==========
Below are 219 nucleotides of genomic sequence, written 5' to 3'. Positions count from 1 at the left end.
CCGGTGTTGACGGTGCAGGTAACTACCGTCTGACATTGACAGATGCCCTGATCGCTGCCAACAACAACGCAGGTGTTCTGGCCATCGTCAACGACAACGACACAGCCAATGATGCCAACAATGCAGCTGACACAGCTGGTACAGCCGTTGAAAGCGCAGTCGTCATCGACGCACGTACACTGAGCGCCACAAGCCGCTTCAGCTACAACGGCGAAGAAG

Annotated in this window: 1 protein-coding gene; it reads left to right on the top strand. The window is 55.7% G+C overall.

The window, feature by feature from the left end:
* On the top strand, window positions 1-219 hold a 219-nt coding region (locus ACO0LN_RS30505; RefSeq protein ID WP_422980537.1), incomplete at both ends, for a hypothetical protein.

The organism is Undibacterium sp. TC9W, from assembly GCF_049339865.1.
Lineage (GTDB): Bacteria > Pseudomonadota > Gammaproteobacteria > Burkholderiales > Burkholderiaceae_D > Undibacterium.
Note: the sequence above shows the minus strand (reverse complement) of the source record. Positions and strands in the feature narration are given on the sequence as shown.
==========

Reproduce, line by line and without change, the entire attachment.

Below are 219 nucleotides of genomic sequence, written 5' to 3'. Positions count from 1 at the left end.
CCGGTGTTGACGGTGCAGGTAACTACCGTCTGACATTGACAGATGCCCTGATCGCTGCCAACAACAACGCAGGTGTTCTGGCCATCGTCAACGACAACGACACAGCCAATGATGCCAACAATGCAGCTGACACAGCTGGTACAGCCGTTGAAAGCGCAGTCGTCATCGACGCACGTACACTGAGCGCCACAAGCCGCTTCAGCTACAACGGCGAAGAAG

Annotated in this window: 1 protein-coding gene; it reads left to right on the top strand. The window is 55.7% G+C overall.

The window, feature by feature from the left end:
* On the top strand, window positions 1-219 hold a 219-nt coding region (locus ACO0LN_RS30505; RefSeq protein ID WP_422980537.1), incomplete at both ends, for a hypothetical protein.

The organism is Undibacterium sp. TC9W, from assembly GCF_049339865.1.
Lineage (GTDB): Bacteria > Pseudomonadota > Gammaproteobacteria > Burkholderiales > Burkholderiaceae_D > Undibacterium.
Note: the sequence above shows the minus strand (reverse complement) of the source record. Positions and strands in the feature narration are given on the sequence as shown.